As many as 30 all-terrain vehicle (ATV) riders surrounded and stopped an ambulance transporting a sick child on Monday, D.C. police said.
One of the bikers opened the ambulance door and threatened the driver. The ambulance driver was forced to called the police. The child in the ambulance was unharmed.
The incident on Monday involving a gang of ATV bike riders occurred just two days after a motorcycle-riding D.C. police officer was hit by a group of move than 50 ATV and dirt bike riders and dragged down the road.
“We have a gang of ATV and motorcycle riders blowing through stoplights, completely disregarding the safety of anybody that’s walking on the side of the street. There was a Segway tour coming through. There was no respect shown to anybody,” said Jeffery Johnston, who captured video of group of bikers just blocks away from where the ambulance was surrounded.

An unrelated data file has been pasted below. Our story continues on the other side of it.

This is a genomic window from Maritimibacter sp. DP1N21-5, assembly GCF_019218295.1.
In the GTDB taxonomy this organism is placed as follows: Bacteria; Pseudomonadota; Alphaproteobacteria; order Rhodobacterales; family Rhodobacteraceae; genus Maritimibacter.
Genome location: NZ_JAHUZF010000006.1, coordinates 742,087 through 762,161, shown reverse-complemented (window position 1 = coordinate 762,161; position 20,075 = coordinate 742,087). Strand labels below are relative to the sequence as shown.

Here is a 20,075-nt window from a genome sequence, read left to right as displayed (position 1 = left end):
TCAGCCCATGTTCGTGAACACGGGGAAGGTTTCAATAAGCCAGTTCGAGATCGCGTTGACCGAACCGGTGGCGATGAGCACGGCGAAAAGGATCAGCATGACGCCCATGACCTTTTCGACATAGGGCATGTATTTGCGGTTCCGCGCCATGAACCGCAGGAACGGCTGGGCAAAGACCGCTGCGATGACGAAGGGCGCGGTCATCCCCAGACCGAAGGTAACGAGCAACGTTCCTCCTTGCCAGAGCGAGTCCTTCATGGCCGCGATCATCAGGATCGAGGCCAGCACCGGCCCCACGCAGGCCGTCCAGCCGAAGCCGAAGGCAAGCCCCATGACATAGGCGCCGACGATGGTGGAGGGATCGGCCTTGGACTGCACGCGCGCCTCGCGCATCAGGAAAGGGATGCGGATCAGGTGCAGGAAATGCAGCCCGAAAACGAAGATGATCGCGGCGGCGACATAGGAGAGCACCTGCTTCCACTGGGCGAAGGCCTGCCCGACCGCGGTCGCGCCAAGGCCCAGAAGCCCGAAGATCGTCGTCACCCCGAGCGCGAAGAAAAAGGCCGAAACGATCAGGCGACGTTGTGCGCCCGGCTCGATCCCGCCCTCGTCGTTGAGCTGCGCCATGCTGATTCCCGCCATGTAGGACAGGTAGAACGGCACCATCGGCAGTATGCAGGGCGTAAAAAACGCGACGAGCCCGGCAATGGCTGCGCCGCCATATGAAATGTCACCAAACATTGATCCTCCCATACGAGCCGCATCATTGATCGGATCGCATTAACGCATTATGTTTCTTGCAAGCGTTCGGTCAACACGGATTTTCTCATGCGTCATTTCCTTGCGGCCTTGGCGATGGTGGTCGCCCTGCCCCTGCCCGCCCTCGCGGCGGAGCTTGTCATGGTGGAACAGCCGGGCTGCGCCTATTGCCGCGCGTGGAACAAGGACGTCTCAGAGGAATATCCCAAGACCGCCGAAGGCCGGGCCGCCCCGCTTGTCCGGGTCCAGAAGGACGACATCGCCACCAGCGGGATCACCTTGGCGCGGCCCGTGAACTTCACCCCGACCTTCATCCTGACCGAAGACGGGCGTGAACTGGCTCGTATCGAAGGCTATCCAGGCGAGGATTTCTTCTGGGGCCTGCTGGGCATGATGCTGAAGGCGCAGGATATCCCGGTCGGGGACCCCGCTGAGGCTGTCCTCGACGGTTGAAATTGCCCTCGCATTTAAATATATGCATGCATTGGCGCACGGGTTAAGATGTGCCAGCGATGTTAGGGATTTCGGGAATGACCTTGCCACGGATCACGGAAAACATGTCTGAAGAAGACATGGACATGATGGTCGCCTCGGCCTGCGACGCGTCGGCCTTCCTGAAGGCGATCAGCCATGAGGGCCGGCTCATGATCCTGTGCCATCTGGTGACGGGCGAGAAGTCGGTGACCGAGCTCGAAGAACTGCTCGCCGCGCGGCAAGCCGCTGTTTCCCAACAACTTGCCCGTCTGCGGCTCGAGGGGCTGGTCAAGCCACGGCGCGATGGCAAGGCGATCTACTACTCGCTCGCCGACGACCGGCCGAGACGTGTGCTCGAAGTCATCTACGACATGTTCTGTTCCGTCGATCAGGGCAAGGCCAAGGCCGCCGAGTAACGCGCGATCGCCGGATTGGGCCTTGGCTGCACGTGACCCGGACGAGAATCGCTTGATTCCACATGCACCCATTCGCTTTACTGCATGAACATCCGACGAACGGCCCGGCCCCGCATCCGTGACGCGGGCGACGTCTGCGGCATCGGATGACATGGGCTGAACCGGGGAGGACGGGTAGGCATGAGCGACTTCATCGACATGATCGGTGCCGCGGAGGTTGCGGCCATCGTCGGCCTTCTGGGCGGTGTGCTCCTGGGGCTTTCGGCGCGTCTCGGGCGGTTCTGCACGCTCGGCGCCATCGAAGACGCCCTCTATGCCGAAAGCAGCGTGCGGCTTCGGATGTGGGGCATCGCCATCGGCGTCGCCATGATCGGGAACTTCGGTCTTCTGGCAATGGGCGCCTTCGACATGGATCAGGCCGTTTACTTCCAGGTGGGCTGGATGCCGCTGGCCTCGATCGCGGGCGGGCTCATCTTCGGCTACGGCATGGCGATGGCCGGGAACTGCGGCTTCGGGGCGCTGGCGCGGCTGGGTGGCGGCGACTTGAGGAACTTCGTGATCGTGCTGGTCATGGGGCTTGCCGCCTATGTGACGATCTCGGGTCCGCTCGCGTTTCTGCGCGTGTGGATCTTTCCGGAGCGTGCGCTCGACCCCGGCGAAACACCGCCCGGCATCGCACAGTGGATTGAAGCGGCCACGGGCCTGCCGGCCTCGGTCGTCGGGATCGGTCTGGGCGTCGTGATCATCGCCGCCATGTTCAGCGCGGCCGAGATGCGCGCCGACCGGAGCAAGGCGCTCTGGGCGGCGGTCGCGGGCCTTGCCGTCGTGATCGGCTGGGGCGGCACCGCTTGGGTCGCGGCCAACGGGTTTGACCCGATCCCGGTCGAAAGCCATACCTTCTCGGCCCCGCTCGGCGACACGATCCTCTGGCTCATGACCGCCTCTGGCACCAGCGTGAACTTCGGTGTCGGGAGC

Metropolitan Police Department of the District of Columbia Chief Cathy Lanier said the biker gangs “come back every summer.”
“It’s about seven jurisdictions,” Lanier said, including local, state, and federal law enforcement “all working together” to stop illegal ATV and dirt bike riders.
Last August, D.C. Metro police began offering $250 rewards in exchange for information on illegal dirt bikes and ATVs.
Police departments from Miami to Philadelphia have been grappling with ways to crackdown on the growing number of illegal dirt bike and ATV riders flooding their streets.
Last January, Miami-Dade police had to brace for dozens of bikers who were riding through the streets and terrorizing Martin Luther King parade goers.
Earlier this month, Philadelphia police seized 53 dirt bikes and ATVs in a city-wide sting.
“Mini-bikes, dirt bikes, all-terrain vehicles and other motorized bikes and multi-wheeled vehicles pose a danger to pedestrians and other motorists and are illegal to operate on DC’s streets,” a police flier distributed last year to D.C. residents said.
The suspects involved in this week’s incidences in D.C. remain at large.